Jonesing for My Garden

Low Impact, Low-Maintenance Yard

This is the time of year that I start getting seed and bulb catalogs. In this zone the first week of December is the ideal time to plant spring flowering bulbs. That is if you’ve had a freeze first. We’ve had unseasonably cold weather around here, so it would be an awesome time to plant tulips. Tulips love cold weather and won’t achieve their ideal height unless they’ve had a cold winter. Whit and I agreed when we moved to this house that we wouldn’t do anything outside until we’d lived here a year. That’s always a good plan because we need time to look at native plants and see what does well here. Drought tolerance is crucial here as we are on water restrictions for the forseeable future. Native plants have adapted to the environment and so would be accustomed to the local rainfall. (I suspect in the coming years we’re going to lose most of the azaleas that southerners are so famous for. They’re absolute water hogs and we can’t afford them anymore.)

Zone maps are at best a guideline. It’s always possible that your home is in a micro-climate which can affect your plant choices. For instance, in our Huntsville home we had lilac bushes. It’s supposed to be much too hot to grow lilacs there, but we did and they thrived. We learned very quickly that we were able to grow things that are not supposed to survive Zone 7 and that some things that were supposed to be perennials were annuals for us. My mama was a strong advocate of ignoring zone maps and planting things you liked. She always said that the zone people didn’t live at her house. She was legendary for growing things that no one else could grow, and also for rarely buying plants. Her garden looked unbelievable for very little money. Whit and I spent a fortune and our garden didn’t look half as good as hers.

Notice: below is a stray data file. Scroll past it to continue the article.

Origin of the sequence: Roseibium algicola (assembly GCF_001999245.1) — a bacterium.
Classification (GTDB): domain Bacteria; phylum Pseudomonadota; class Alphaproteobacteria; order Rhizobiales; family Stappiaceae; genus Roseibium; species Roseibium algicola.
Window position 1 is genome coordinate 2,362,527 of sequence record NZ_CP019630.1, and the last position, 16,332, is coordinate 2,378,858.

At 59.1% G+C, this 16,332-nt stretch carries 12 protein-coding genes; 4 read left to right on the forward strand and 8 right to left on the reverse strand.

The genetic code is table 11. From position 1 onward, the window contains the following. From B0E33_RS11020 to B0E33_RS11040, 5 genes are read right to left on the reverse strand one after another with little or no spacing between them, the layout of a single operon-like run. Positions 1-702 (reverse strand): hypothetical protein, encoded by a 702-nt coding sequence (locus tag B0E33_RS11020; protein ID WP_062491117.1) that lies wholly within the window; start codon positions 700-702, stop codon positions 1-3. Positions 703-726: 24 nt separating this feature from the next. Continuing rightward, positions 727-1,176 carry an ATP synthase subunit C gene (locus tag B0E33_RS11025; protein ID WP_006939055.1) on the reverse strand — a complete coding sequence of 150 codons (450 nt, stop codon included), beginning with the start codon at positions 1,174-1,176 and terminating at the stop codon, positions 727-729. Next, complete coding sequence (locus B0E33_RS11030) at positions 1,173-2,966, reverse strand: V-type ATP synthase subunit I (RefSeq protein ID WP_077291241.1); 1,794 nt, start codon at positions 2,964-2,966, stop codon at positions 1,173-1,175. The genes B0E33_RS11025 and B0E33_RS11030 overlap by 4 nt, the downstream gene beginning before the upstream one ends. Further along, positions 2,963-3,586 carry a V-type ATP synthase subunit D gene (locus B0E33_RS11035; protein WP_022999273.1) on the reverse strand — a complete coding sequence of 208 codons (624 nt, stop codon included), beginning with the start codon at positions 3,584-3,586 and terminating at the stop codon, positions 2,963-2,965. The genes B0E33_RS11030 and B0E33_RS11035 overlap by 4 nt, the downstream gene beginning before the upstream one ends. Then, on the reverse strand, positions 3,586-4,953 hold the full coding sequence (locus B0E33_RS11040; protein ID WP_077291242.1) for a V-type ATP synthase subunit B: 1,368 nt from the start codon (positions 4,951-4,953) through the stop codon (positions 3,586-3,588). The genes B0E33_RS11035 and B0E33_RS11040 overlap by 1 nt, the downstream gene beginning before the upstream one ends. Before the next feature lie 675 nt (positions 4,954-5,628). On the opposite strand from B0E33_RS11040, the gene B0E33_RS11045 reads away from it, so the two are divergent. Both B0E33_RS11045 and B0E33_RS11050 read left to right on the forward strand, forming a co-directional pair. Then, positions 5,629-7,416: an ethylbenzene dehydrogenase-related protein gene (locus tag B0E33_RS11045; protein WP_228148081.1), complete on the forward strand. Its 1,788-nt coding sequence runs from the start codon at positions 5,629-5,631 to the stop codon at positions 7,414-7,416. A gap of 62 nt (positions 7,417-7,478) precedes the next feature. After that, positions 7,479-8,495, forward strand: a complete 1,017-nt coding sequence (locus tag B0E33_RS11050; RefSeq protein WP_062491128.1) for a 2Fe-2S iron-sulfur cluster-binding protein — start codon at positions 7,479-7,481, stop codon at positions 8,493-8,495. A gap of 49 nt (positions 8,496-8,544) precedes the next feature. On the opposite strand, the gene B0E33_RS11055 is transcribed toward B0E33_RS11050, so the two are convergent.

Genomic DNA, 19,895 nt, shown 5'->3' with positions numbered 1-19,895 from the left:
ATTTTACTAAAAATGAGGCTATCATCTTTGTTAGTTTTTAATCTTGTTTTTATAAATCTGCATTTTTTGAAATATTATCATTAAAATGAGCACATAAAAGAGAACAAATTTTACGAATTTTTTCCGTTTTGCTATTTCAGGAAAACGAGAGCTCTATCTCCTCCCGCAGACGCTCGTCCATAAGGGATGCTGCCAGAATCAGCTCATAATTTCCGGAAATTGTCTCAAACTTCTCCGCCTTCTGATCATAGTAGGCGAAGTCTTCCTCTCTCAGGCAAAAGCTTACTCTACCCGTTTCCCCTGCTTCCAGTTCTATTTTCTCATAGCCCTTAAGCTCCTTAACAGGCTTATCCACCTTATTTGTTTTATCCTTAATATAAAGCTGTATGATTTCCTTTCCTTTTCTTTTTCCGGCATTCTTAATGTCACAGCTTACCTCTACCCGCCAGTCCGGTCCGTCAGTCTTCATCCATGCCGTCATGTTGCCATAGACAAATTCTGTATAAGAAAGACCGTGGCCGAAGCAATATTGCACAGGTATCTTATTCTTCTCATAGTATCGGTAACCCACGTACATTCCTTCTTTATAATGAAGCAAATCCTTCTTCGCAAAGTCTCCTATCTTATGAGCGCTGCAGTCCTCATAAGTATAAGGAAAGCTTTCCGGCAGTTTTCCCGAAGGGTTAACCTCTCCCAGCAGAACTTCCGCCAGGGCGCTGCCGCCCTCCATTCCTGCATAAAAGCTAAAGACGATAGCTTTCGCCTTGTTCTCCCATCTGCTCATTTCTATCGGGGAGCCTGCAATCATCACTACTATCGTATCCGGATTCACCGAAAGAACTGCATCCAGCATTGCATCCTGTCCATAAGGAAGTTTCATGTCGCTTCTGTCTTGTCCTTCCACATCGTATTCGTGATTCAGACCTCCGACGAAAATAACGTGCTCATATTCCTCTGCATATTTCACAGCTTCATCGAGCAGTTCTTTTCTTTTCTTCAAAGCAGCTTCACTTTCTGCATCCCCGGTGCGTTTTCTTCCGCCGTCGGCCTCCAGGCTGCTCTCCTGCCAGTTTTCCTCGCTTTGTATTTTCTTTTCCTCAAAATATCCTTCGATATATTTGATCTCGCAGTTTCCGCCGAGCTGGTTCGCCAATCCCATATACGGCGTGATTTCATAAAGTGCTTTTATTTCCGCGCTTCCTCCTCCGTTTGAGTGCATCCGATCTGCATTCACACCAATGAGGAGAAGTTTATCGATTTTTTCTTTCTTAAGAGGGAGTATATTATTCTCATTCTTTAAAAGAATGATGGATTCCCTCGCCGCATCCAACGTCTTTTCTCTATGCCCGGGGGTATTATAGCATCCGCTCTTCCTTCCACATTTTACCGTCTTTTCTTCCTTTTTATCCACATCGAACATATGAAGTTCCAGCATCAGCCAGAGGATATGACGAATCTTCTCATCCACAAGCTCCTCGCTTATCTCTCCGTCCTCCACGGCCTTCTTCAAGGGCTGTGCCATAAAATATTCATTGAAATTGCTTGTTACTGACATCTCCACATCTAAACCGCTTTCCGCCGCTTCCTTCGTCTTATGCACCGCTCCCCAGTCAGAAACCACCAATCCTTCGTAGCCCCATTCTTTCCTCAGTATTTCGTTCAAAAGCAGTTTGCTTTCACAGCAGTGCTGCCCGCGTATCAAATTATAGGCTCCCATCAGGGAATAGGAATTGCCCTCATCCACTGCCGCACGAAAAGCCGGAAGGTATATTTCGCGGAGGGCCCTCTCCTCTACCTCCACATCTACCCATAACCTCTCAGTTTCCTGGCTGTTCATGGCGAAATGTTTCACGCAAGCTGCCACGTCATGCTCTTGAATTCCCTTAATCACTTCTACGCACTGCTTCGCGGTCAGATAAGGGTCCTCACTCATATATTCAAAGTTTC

I was looking at the This Old House website and saw this fabulous garden in Seattle. It’s totally self-sustaining and she uses no artificial chemicals or insecticides. I really like that, we were green at our old house and I’d like to maintain that She has rain barrels and, of course a composter. I think both will be crucial to gardening in this area. I haven’t investigated rain barrels all that much, but suspect we’ll be putting one in before we do any substantial gardening. We were lazy composters and basically just collected our lawn clippings, leaves, sticks and such in a pile in a back corner of our yard. We’ll probably do something more formal here and build a real composter. I’m excited about that. Compost is so important especially since we have heavy clay at this house. We worked like dogs at our old house to improve the soil, and we’ll have to do it again. It takes a while to turn heavy clay into a decent growing medium, but it can be done with lots of compost. I’d also like to put in a bat house. Bats eat their weight in mosquitoes every night and bat guano is primo fertilizer. 

Isn’t the maze in the photo terrific? I want to put one in, but I have no idea where. I’ve been doing some sketches and know more or less what I want to put where, but the maze has me stumped. It can’t go in the backyard because that’s where Luke plays and he would destroy it. Plus, I’ll probably have my kitchen garden back there. I’m thinking the the front yard. Of course, every time I show the maze to Whit he asks the burning question, “Who’s going to mow that thing?” That guy has no romance in his soul. Ours wouldn’t be as large as the one in the photo, but I think they’re beautiful. Oh well, back to the catalogs and my dreams.

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